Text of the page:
Thank you for all your fabulous cleaning suggestions yesterday, I think we need to do a whole week on cleaning because perhaps all this playing with products that artists use has grown on you and you want to take it to a different level? Well, that's what has happened for some of us at WCS in the past few years.
Fellow WCSer Paula and I had our ah-ha moment around the same time, for a while, we'd been discussing how we wanted to do something a bit different from our scrapbooking, but we hadn't known what our next creative adventure would be. We were at CHA and happened upon a table piled high with paint and mist and gesso and molding paste and stencils. Sitting at the head of the table, looking like a mixed media goddess, was the lovely Julie Fei-Fan Balzer. Julie had just released her first line of stencils through the Crafter's Workshop and she wanted us to play with them. Paula and I sat down, but we weren't alone. Guess who else was there? Marnie Flores and Ronda were also there. We had a blast!
That delightful day opened up a lot of possibilities for me. Julie led us by the hand to create tags using all those fun products. I got to just play and when I made a mistake, Julie told me to embrace it and just add another layer. She was right! There is no correct way to do art, it's not about getting worried that something isn't going to meet the approval of some amorphous authority. It's about trying, the "Let's see what happens" philosophy. And my friends, it's about FUN! I will always be grateful to Julie for this day.
Ronda had been threatening to take me to Meiniger, an art supply store here in Denver, for months. We finally made a date of it and off we went. I don't believe anyone could walk out of that store having spent less than $50. Candyland for the artist! I am now the proud owner of my own set of watercolors, but not the 8 pan palette of my youth. I bought a nice 12 pan set of opaque watercolors from Grumbacher, nothing too spendy, but a fun way to dip my feet back in the artsy world.
The colors are really intense and I fell in love. I've played with them a few times and I won't say everything I've created I loved, but 75% love is pretty good. Here's a card I made using embossing powder, a stamp from Cocoa Daisy, and watercolor paper. I love the irregularity of color as the paint dries. I'm having fun exploring the medium.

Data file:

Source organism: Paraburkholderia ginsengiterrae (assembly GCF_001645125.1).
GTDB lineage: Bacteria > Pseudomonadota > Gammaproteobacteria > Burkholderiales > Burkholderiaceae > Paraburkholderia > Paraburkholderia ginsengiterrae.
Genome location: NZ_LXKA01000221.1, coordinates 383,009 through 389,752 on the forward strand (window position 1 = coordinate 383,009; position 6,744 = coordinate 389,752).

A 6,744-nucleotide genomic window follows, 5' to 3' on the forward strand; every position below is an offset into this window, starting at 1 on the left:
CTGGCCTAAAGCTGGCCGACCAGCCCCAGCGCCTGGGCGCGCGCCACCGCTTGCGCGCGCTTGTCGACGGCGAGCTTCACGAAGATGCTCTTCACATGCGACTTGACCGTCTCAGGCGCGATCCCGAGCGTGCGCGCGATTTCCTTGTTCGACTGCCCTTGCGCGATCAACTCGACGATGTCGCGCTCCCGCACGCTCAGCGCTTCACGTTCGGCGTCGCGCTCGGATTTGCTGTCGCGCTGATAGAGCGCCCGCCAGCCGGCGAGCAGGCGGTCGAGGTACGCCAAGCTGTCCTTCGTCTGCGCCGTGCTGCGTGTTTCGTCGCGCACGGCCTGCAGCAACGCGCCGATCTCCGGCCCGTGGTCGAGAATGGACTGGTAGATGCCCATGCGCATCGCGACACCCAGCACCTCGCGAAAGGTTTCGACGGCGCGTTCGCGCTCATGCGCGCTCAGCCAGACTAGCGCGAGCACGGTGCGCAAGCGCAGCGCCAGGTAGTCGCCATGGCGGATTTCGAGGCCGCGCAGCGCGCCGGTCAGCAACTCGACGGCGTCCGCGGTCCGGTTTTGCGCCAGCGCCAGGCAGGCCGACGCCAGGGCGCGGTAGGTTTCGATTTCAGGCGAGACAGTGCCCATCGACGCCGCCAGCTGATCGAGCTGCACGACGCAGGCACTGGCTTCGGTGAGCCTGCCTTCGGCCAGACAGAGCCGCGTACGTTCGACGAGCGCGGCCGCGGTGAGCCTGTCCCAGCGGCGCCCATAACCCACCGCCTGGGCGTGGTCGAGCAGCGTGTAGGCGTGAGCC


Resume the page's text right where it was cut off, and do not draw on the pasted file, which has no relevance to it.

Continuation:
Paula has made a concerted effort this past year to get messy, she's been far more dedicated at playing than I have. Here's her story:
I've been scrapbooking for almost 10 years and consider myself as a simple scrapper. I generally shy away from techniques because I don't like when things don't turn out exactly as I've envisioned. I've loved art and crafts since I was a little kid but I've been intimidated by the whole art journaling movement. Until I went to CHA last summer and was lucky enough to sit at Julie Balzer's make and take table for her Crafter's Workshop stencils. Julie is so much fun and encourages everyone to be messy. Julie's philosophy is that there is no such thing as a mistake, just happy accidents. I had such a good time the first day I went back for more on the second, and the third day! I vowed to pick up a few stencils and spend some time playing with my supplies. It wasn't until this year (February) that I decided to spend some time every day (~15 minutes) playing with art journaling.
I found a lot of tutorials around the web that gave me ideas on what to do and I've had a lot of fun playing. I even tried an online workshop called "She Art" where I made some girls (see below).
I've used the odd technique here and there in my layouts but I've learned that sometimes it's just fun to play without having to produce a layout at the end of the day. My art journal has turned into an experiment book where I play with paint and ink rather than journal about my deepest, darkest thought and I'm ok with that.
I took the class to see if art journaling was something I wanted to do. I also thought it would be fun to get a little messy and break out of my straight line - minimalistic style. As you can see, I did just that! It is really hard for me to use mediums that are messy. I have a box filled with art journaling supplies, but have not put gesso to paper in many moons. I just can't find the time to fit it into my life right now. I'm happy documenting our families memories in scrapbooks. Of course, who knows what the future will bring. I think if I were to pick it back up, I might delve into digital art journaling - no mess and an undo button!
See? It's OK to try things and then put them aside! Here's an example of what Celeste created:
Karen has been doing her art journaling for a few years now and if you'd like to read about her journey to this medium and learn about her process, she's shared her thoughts here. Karen is a good example of make it work for you. She was taught you had to paint the background a color, she doesn't typically work with anything but white backgrounds. She tried painting the background but it didn't feel right until she was true to her style and started on a white background. There are no rules, make it work for you!
I hope you've found inspiration this week, perhaps even attempted a little messy-ness yourself? I was going to give you an exhaustive list of supplies to get you started, but a conversation with Paula changed my mind. Use what you have, if you want to try a new technique and product out, build a little at a time. Make due with what you have and if it's not working, do some exploring on the web, there are lots of tutorials, lots of inspiration on Pinterest, lots of classes you can sign up for, and there are lots of artists out there who would love to share what they know. Check out Ronda's blog, she shares her work, answers questions, and is so willing to teach. Here's a peek at one last piece of her artwork. Thanks for joining us this week!